As in most fields of medicine, psychiatry researchers are working to identify specific types of patients, through their individual genetic variations, that may better benefit from particular drugs or combinations of drugs than other patients.
A new study, published in Biological Psychiatry's December 1st issue, investigated whether depressed patients with a particular genetic variation would better respond to the addition of lithium to their treatment regimen, as opposed to an antidepressant-only treatment.
AdvertisementAdli and colleagues recruited acutely depressed patients who were unresponsive to an antidepressant-only treatment, and augmented their therapy with lithium, the most common medication used to treat bipolar disorder. They then genotyped these patients for variations in the GSK3B gene. This gene codes for the enzyme glycogen synthase kinase 3-beta, which is inhibited by lithium. Mazda Adli, M.D., corresponding author on the project, explains their findings: '[We] found that antidepressant non-responders with depression show a significantly better response to a subsequent lithium augmentation if they carry at least one C-allele as opposed those patients carrying two T-alleles, which is in line with the previous findings regarding this genetic polymorphism.' In other words, patients who carried a specific genetic variation, the C-allele, were more likely to get better with the addition of lithium to their treatment than patients with other variations of the GSK3B gene.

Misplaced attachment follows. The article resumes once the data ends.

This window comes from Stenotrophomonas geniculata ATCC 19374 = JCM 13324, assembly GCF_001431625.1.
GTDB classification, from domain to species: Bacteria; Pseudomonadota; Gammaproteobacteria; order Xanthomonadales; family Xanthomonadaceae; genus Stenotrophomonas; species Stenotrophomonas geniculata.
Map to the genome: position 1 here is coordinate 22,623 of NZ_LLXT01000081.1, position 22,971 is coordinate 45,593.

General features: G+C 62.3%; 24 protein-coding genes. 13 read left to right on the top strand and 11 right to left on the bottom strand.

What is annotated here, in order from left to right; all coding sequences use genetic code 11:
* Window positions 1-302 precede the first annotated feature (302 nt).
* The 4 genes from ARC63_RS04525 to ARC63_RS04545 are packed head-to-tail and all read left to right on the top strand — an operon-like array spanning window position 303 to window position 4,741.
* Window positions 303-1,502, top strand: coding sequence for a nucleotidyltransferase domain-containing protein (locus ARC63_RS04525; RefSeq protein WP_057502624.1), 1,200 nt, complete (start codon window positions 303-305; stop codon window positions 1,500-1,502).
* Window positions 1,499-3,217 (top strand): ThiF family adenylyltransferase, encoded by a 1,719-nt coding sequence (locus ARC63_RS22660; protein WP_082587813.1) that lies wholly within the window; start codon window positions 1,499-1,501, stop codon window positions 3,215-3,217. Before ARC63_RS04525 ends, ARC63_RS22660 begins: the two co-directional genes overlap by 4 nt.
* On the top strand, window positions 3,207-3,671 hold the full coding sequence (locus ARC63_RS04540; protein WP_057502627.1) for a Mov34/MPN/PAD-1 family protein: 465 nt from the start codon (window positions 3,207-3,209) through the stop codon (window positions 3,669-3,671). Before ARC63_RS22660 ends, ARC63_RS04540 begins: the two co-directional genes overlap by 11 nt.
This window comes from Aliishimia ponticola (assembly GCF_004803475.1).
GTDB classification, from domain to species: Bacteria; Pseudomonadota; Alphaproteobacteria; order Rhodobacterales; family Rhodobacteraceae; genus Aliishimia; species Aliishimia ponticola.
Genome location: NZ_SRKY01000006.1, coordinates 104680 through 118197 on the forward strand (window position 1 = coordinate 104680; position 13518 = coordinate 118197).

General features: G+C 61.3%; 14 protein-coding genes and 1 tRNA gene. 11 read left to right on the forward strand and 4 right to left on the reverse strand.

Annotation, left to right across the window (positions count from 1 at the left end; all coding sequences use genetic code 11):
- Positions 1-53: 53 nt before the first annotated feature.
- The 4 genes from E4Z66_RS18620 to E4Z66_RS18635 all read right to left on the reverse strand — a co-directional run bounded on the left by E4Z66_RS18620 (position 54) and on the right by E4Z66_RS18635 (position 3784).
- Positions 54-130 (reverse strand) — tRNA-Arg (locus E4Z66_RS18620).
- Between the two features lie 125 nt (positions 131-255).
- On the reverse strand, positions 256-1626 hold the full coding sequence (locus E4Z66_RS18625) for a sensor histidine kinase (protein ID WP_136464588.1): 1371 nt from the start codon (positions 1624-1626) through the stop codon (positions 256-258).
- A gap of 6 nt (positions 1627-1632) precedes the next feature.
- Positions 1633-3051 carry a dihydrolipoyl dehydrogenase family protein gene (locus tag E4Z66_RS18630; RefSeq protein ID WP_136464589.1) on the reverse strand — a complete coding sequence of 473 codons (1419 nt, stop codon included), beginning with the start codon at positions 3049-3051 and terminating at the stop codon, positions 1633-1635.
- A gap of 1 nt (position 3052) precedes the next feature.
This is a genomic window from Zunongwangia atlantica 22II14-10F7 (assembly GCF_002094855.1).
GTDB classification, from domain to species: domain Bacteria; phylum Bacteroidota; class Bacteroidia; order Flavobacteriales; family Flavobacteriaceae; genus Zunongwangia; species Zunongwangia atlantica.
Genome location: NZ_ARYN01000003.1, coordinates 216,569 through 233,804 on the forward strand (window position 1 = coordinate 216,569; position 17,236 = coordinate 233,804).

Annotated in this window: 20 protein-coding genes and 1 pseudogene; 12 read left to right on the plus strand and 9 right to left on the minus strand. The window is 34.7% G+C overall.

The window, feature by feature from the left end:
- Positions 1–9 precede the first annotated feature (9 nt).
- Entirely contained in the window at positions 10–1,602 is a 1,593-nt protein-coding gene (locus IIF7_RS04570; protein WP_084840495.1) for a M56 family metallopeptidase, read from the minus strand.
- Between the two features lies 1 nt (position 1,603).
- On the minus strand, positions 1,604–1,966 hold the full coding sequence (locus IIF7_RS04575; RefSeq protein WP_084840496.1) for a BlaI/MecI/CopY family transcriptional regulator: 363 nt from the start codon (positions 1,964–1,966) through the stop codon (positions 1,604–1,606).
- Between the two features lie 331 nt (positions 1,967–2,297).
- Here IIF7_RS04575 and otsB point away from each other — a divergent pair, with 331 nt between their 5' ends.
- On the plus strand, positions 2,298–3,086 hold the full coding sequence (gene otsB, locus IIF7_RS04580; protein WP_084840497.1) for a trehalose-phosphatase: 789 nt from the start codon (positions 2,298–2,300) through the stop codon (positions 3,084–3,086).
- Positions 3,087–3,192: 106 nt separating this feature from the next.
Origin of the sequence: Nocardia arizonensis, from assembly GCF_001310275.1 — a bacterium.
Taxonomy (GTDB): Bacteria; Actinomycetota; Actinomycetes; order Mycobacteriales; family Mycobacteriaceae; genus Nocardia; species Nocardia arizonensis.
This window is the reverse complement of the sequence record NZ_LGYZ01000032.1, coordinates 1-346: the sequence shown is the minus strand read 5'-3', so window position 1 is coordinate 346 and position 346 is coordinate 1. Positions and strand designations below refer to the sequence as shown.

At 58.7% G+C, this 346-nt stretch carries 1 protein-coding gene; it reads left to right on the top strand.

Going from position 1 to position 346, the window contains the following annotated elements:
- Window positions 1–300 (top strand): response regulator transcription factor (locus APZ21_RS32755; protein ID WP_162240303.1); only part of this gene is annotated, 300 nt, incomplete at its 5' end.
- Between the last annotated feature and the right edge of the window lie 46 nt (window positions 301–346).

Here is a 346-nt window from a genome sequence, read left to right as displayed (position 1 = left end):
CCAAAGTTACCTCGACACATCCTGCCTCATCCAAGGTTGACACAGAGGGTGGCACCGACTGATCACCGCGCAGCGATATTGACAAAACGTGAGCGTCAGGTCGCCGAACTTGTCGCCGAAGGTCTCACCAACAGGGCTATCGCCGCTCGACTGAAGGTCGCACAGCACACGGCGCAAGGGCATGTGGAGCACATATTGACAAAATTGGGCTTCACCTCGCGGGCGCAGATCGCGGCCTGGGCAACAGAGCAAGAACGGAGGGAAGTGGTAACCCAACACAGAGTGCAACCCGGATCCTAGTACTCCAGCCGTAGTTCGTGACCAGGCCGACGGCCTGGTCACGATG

John H. Krystal, M.D., Editor of Biological Psychiatry and affiliated with both Yale University School of Medicine and the VA Connecticut Healthcare System, comments, 'Over the past several years, preclinical studies have suggested that GSK3-beta was a key molecular switch related to the clinical effectiveness of lithium. This hypothesis is supported by this report from Adli et al. They find that variation in the GSK3-beta gene is related to lithium response in patients, further implicating GSK3-beta as a potential target for antidepressant treatment.' Dr. Adli adds, 'If replicable, the findings of this study could be an important step towards an individually tailored antidepressive treatment plan for patients with depression as well as for the identification of possible new drug targets.'
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